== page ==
Who can have unmet long-term care wants?
We have just completed the third study in our three-part series on the needs and resources of long-term care. This topic is very important as many young professionals and retirees are very concerned that they may need costly care later in life.
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Fear of addiction can make them reluctant to spend their 401 (k) balances and deprive themselves of necessities as they age.
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To summarize it. The first study looked at the likelihood that a 65-year-old would develop minimal, moderate, and severe needs, taking into account both the intensity and duration of care required. The results show that around a fifth of 65-year-olds never need long-term care and around a quarter will have serious needs, while the rest are somewhere in between (see first stacked bar in Figure 1).
The second study estimated the proportion of retirees who had the resources – either informal family care or financial support – to meet possible minimal, moderate, or severe care needs. The results showed that more than a third of retirees will not even have the means for the most minimal care, while a fifth will be able to afford care for more serious needs when needed (see second stacked bar in Figure 1).
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The final study combines the results of the two previous analyzes to determine the proportion of people who are predicted to have insufficient resources for their specific care needs. The left column in Table 1 shows the distribution of 65-year-olds according to their predicted lifelong maximum need for care (study no. 1). The top line shows the distribution of 65-year-olds according to the highest level of care they can afford from private funds (Study No. 2). The last column shows the percentage of people with insufficient resources to cover their specific level of care – the sum of the shaded numbers in each row (Study # 3).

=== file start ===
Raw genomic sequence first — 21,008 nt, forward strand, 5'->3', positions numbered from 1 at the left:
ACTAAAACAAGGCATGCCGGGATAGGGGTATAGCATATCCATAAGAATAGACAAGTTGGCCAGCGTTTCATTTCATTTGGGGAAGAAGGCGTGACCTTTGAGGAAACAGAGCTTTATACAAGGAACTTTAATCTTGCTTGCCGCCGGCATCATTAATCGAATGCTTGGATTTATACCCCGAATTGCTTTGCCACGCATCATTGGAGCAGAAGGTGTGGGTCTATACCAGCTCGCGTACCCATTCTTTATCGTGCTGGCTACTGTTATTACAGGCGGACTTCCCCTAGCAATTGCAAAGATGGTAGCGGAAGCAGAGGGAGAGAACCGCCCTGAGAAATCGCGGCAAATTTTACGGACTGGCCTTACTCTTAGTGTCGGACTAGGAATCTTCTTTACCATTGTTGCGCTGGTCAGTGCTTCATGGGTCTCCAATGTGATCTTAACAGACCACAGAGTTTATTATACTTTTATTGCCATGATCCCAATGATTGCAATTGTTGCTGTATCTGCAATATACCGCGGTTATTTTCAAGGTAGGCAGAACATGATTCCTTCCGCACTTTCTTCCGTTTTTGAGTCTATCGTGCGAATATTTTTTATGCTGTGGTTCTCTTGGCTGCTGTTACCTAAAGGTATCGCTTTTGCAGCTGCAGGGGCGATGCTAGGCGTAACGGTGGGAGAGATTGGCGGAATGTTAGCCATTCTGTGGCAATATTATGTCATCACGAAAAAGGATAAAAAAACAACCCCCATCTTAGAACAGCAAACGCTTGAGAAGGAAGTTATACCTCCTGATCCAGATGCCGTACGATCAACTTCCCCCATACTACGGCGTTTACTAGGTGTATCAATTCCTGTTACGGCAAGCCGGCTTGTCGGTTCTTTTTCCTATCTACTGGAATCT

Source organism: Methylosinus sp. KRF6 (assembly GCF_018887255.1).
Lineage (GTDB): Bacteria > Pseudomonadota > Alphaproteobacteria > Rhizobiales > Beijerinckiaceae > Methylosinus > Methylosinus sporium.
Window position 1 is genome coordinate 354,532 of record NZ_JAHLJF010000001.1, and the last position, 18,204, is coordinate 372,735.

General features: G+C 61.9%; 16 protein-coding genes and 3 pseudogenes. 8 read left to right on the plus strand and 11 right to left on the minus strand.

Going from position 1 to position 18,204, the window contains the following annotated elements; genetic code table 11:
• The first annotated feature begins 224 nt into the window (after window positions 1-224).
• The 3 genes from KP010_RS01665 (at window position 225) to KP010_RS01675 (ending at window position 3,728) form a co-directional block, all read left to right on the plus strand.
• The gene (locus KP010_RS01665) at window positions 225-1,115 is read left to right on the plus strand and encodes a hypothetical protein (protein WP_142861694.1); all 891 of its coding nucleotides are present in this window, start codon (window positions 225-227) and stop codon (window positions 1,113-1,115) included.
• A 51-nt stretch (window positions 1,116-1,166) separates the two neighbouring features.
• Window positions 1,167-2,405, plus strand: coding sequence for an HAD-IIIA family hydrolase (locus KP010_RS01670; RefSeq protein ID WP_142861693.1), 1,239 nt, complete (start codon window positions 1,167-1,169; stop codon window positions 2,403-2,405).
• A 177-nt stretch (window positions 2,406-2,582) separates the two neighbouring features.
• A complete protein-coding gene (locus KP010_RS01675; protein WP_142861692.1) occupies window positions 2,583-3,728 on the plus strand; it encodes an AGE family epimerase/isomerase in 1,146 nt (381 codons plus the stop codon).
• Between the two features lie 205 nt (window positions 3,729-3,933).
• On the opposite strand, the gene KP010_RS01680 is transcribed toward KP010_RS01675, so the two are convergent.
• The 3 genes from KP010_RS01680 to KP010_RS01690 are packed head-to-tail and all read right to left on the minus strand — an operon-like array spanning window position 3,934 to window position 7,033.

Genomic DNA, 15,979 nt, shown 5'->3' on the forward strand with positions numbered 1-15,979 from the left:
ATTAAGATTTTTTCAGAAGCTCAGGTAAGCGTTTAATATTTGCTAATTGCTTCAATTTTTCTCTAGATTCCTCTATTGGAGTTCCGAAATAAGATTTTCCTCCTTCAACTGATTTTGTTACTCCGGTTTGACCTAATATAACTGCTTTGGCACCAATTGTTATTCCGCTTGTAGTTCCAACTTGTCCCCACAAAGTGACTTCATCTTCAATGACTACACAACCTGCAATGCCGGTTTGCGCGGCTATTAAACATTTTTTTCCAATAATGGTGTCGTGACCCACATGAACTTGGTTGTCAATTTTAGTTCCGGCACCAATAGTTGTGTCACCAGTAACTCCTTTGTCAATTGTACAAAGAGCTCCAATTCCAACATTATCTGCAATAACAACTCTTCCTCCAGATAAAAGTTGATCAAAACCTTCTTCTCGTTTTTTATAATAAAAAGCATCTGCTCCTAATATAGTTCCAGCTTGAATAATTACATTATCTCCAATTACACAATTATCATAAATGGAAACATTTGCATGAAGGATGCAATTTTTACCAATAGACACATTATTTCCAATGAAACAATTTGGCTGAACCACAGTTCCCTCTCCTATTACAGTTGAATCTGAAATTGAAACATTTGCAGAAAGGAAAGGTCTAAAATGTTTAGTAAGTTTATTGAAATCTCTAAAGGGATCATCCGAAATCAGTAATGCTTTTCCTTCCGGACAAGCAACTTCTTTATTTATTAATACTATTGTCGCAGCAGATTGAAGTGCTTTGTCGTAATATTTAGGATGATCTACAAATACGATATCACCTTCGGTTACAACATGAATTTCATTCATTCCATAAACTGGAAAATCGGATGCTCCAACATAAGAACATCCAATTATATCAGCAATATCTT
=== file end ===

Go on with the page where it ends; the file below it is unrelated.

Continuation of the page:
Overall, the results show that around 60% of people with moderate or severe needs do not have the family or financial resources to meet those needs. Fortunately, Medicaid – a joint state program – provides some support for these individuals (see Figure 2). Without Medicaid, 16% of 65-year-olds will have severe care needs that they cannot fully cover with private funds. After taking Medicaid into account (for both those who qualify directly and those who spend less), that percentage drops to 11%. Likewise, 21% of 65-year-olds will have moderate need for care that they cannot fully afford; However, Medicaid is reducing this percentage to 14%.
Unsurprisingly, Medicaid helps those with fewer resources the most. For people with less than one high school diploma, Medicaid halves the undercut percentage by almost half, while for those with university degrees – many of whom are not entitled to benefits – this has little effect (see Figure 3 ).
The bottom line is that most Americans can meet most of their long-term care needs with Medicaid added to family and financial resources. Participants in 401 (k) plans should be a little more optimistic than using their credits to meet their retirement consumption.